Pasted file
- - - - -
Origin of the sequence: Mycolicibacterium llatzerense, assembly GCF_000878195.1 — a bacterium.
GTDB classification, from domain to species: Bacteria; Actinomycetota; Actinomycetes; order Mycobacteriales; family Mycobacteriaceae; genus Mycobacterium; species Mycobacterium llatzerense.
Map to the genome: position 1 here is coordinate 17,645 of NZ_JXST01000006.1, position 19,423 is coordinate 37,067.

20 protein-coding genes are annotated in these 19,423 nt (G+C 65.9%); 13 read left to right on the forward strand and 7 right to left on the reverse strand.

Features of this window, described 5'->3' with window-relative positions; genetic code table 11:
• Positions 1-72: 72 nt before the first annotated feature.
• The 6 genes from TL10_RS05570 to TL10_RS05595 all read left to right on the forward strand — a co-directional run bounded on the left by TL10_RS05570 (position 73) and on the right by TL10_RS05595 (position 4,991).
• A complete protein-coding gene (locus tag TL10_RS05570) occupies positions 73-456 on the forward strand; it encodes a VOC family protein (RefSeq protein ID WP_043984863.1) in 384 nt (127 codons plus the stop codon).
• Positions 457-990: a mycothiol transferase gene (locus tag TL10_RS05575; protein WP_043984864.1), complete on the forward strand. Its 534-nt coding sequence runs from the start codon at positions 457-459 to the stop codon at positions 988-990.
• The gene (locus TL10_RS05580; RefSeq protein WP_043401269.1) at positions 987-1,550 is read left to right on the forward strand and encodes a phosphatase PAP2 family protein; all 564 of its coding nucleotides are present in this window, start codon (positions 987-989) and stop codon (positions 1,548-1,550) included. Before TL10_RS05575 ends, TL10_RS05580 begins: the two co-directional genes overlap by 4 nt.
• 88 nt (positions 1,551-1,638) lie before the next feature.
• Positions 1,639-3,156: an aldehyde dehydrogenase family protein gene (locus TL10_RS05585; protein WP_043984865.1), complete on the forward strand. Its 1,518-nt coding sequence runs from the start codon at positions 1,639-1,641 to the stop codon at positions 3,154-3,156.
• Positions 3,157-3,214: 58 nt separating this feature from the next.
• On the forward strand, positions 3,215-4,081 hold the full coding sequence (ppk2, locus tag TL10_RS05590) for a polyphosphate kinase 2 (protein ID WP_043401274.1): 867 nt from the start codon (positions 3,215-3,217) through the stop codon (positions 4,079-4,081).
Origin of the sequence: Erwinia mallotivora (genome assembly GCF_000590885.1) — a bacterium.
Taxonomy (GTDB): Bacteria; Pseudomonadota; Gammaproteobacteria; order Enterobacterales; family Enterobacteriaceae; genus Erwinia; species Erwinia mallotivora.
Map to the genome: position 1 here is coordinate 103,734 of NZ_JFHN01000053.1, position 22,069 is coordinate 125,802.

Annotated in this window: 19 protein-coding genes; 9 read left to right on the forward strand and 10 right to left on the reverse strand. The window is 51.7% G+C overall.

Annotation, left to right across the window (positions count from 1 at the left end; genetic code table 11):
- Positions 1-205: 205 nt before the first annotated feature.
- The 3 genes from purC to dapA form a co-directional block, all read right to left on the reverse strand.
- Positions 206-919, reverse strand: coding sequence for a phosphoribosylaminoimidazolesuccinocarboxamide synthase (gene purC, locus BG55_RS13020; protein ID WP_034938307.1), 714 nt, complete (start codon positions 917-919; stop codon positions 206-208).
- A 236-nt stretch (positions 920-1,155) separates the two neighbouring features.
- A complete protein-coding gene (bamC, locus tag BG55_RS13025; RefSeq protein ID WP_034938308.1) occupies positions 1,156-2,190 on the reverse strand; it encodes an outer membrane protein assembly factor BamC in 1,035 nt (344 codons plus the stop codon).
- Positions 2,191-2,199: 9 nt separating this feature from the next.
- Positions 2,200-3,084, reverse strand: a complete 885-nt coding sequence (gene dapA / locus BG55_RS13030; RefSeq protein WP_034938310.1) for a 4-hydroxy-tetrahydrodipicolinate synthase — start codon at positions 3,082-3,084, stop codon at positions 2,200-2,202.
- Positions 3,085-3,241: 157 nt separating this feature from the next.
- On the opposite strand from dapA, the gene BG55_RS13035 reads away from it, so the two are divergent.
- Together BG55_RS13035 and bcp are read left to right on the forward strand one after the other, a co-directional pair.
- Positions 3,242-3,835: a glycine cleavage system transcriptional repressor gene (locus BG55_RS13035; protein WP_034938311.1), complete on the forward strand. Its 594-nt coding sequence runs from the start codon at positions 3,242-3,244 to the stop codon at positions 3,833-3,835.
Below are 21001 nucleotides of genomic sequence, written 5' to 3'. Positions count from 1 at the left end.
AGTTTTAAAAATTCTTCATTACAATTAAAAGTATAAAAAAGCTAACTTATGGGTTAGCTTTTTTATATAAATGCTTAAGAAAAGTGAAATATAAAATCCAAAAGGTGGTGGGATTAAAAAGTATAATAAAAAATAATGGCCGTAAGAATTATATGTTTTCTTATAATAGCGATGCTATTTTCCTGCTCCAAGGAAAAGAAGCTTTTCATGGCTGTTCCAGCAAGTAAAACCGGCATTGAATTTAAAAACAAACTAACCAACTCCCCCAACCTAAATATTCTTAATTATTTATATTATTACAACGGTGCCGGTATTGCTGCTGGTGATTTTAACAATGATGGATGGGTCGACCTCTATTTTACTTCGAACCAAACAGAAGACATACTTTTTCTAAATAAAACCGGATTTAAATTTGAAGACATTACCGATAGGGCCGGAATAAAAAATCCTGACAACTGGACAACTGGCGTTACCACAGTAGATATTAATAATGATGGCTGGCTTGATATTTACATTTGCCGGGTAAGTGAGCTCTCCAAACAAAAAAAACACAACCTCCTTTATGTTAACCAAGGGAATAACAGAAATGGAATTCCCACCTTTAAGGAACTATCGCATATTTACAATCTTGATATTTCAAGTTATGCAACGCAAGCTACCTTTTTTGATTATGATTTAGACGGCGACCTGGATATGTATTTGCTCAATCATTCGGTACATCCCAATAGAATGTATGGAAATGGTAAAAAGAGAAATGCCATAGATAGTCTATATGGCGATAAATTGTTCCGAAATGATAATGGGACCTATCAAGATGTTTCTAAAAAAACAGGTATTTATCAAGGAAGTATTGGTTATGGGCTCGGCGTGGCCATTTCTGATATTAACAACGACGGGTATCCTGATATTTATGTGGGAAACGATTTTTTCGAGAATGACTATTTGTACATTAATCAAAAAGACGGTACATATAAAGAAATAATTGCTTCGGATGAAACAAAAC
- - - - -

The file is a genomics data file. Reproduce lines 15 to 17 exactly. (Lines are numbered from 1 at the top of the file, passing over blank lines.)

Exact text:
Origin of the sequence: Erwinia mallotivora (genome assembly GCF_000590885.1) — a bacterium.
Taxonomy (GTDB): Bacteria; Pseudomonadota; Gammaproteobacteria; order Enterobacterales; family Enterobacteriaceae; genus Erwinia; species Erwinia mallotivora.
Map to the genome: position 1 here is coordinate 103,734 of NZ_JFHN01000053.1, position 22,069 is coordinate 125,802.